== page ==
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Protein and Phospholipid Analysis of HDL in Patients With Very High Serum Levels of HDL-C

This study has been terminated.
(PI left for another institution)
Sponsor:
ClinicalTrials.gov Identifier:
NCT00525083
First Posted: September 5, 2007
Last Update Posted: April 4, 2017
The safety and scientific validity of this study is the responsibility of the study sponsor and investigators. Listing a study does not mean it has been evaluated by the U.S. Federal Government. Read our disclaimer for details.
Information provided by (Responsible Party):
Vanderbilt University Medical Center
  Purpose
Coronary heart disease (CHD) is the single leading cause of death in the United States . Serum Cholesterol is known to have a direct impact on a number of human diseases through a variety of mechanisms. This is particularly true of cardiovascular disease. Measurement and manipulation of serum cholesterol has become a primary focus of primary care physicians and cardiologists when attempting to reduce risk of heart disease.

Condition
Hyperlipidemia

Study Type: Observational
Study Design: Observational Model: Case-Only
Time Perspective: Cross-Sectional
Official Title: Protein and Phospholipid Analysis of HDL in Patients With Very High Serum Levels of HDL-C

Further study details as provided by Vanderbilt University Medical Center:

Primary Outcome Measures:
  • Identification of protein or phospholipid signature suggestive of dysfunctional HDL [ Time Frame: 2013-2016 ]

Biospecimen Retention:   Samples With DNA
Plasma, HDL preps, genomic DNA

Enrollment: 19
Actual Study Start Date: June 2005
Study Completion Date: November 3, 2014
Primary Completion Date: November 3, 2014 (Final data collection date for primary outcome measure)
Detailed Description:

Clinical investigations have shown that lowering the "total serum cholesterol" levels result in a significant reduction of coronary artery disease and myocardial infarctions . Thus, interventions to lower the "total serum cholesterol" are commonly employed by medical professionals - this includes behavioral modifications (exercise, dieting, and weight loss) and pharmacological interventions.

Investigation has shown that clinical outcomes do not only rely on "total serum cholesterol". "Total serum cholesterol" is comprised of multiple subtypes - most notable are "HDL Cholesterol" and "LDL cholesterol". Analysis of the data has shown that high levels of LDL cholesterol predict higher rates of cardiovascular events, while high levels of HDL cholesterol are actually predictive of significantly less cardiovascular events. These effects are independent of other cardiovascular risk factors .

The mechanism by which LDL cholesterol results in heart disease has been intensely investigated and elucidated. Numerous drugs are now approved and utilized by physicians to lower the LDL cholesterol of patients to prevent primary and secondary cardiovascular disease.

Epidemiological data show that low levels of HDL-C place individuals at higher risk for coronary artery disease while high levels of HDL-C actually decrease an individual's risk . The mechanism behind this risk reduction remains unclear and is likely multi-factorial. Furthermore, some data suggests that while HDL-C is important in risk reduction, it is not necessarily the measured serum level of HDL-C, but also the composition, oxidation state, metabolism of the HDL-C that determines an individual's cardiac risk . Understanding of this mechanism could lead to potential therapeutic targets as well as clinically relevant diagnostic testing.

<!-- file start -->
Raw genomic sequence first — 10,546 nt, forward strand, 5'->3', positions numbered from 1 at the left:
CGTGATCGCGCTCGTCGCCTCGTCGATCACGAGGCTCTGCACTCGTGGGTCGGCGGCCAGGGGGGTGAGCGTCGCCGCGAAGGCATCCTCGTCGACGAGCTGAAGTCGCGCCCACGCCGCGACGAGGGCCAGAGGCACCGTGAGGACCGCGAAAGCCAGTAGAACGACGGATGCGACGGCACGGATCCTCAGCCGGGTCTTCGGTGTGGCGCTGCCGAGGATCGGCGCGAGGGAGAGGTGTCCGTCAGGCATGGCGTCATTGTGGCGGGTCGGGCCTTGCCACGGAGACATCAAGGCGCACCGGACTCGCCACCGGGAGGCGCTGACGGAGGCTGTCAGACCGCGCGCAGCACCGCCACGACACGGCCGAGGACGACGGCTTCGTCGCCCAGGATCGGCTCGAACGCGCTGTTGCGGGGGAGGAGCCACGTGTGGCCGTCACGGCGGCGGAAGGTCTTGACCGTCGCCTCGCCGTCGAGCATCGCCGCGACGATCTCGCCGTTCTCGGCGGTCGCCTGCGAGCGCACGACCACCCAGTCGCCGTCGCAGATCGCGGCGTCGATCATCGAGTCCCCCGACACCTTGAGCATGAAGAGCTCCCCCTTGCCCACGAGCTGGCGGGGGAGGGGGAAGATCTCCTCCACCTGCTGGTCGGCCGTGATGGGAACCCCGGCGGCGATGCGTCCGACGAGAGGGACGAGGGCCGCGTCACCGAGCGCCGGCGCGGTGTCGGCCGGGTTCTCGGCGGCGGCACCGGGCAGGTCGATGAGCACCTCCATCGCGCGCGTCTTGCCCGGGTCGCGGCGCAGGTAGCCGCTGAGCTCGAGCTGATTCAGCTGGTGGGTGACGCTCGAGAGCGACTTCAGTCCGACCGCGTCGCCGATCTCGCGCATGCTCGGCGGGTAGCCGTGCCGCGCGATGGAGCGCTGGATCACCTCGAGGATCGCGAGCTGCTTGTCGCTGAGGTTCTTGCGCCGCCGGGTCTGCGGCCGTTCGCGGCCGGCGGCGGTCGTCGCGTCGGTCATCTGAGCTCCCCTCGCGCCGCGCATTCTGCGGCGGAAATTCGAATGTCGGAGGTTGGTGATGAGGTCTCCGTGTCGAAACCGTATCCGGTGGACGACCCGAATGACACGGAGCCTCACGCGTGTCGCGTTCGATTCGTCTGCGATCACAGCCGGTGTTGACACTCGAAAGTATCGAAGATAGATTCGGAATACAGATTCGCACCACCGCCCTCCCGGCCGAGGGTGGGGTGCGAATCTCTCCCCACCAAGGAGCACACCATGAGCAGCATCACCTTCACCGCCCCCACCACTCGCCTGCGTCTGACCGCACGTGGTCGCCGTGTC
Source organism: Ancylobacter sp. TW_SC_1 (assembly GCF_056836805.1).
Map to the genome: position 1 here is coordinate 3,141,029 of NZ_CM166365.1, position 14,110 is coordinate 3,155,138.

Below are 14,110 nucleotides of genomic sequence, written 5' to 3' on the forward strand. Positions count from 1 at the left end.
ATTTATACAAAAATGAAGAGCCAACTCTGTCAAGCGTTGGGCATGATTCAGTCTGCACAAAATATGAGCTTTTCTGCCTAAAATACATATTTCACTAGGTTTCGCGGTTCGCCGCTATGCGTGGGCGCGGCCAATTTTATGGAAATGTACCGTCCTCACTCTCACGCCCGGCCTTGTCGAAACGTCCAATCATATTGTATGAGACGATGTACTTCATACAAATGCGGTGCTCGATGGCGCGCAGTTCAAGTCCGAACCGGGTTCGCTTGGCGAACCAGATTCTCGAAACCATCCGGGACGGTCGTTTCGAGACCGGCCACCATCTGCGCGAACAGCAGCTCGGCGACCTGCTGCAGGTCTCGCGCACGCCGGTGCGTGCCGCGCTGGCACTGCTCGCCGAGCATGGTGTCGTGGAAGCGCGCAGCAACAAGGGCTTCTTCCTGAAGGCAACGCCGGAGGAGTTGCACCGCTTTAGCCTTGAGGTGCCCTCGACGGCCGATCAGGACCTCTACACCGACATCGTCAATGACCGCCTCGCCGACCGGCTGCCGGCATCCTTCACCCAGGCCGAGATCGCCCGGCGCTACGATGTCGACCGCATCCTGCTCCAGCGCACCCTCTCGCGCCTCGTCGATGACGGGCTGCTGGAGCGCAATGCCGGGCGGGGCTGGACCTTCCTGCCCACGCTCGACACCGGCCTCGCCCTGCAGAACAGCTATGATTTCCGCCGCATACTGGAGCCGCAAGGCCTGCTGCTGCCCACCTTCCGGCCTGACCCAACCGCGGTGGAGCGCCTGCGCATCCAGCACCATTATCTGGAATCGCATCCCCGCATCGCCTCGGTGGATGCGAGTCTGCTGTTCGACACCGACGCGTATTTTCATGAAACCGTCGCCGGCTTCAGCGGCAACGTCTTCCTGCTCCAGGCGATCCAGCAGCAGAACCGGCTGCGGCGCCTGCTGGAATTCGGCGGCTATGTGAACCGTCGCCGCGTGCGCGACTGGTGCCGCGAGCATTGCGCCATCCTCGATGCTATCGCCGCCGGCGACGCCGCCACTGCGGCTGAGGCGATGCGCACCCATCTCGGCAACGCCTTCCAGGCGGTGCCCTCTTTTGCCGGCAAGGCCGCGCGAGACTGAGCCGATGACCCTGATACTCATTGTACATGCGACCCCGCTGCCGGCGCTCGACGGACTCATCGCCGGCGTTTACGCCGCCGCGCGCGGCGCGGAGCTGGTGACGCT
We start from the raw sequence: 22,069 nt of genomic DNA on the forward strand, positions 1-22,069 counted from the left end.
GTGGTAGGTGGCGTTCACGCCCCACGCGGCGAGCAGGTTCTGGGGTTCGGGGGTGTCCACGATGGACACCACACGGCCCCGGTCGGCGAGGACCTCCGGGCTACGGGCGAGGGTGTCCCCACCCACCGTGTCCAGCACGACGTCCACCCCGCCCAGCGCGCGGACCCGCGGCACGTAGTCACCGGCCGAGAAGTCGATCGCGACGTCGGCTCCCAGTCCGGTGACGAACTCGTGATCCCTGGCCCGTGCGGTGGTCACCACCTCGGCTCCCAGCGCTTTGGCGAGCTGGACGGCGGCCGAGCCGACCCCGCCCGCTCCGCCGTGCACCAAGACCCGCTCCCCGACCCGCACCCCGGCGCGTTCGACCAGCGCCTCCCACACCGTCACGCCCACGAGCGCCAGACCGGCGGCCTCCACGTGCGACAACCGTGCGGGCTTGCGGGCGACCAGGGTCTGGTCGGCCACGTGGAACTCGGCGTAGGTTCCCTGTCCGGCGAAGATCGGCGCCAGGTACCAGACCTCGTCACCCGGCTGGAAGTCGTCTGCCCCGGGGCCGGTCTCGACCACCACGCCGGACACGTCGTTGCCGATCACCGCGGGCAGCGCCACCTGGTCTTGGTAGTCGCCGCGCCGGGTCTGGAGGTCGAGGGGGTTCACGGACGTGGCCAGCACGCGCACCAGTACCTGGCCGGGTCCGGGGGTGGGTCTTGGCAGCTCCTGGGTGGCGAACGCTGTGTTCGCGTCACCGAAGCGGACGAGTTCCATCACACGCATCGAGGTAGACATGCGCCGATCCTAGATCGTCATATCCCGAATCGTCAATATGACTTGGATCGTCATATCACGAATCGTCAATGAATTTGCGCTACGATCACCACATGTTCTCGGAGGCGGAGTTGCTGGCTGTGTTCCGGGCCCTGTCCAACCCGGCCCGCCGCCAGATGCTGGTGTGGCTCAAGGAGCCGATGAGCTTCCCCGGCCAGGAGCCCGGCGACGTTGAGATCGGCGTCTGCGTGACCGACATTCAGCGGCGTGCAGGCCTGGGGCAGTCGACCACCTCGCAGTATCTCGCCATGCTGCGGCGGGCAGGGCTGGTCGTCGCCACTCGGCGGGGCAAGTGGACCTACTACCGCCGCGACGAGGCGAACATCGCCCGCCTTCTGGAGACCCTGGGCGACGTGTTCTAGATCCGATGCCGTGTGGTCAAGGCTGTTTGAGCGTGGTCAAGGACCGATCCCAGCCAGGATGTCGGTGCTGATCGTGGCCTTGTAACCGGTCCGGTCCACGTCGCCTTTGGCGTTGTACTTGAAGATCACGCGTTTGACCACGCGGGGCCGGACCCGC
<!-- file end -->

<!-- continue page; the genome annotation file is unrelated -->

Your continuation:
Eligibility

Information from the National Library of Medicine

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Ages Eligible for Study:   18 Years and older   (Adult, Senior)
Sexes Eligible for Study:   All
Accepts Healthy Volunteers:   No
Sampling Method:   Non-Probability Sample
Study Population
Patients with HDL above 100 mg/dl and with personal or family history of early atherosclerosis
Criteria

Inclusion Criteria:

  • Age > 18 years.
  • Serum HDL-C > 100 mg/dL.

Exclusion Criteria:

  • Significant history of smoking.
  • Diabetes Mellitus.
  • Severe hypertension.
  • Age > 65 years
  Contacts and Locations
Information from the National Library of Medicine

To learn more about this study, you or your doctor may contact the study research staff using the contact information provided by the sponsor.

Please refer to this study by its ClinicalTrials.gov identifier (NCT number): NCT00525083


Locations
United States, Tennessee
Vanderbilt University Medical Center
Nashville, Tennessee, United States, 37232
Sponsors and Collaborators
Vanderbilt University Medical Center
Investigators
Principal Investigator: Sergio Fazio, MD, PhD Vanderbilt University
  More Information

Responsible Party: Vanderbilt University Medical Center
ClinicalTrials.gov Identifier: NCT00525083     History of Changes
Other Study ID Numbers: 050806
First Submitted: September 4, 2007
First Posted: September 5, 2007
Last Update Posted: April 4, 2017
Last Verified: March 2017

Keywords provided by Vanderbilt University Medical Center:
hyperlipidemia
HDL-C
low density lipoprotein

Additional relevant MeSH terms:
Hyperlipidemias
Hyperlipoproteinemias
Dyslipidemias
Lipid Metabolism Disorders
Metabolic Diseases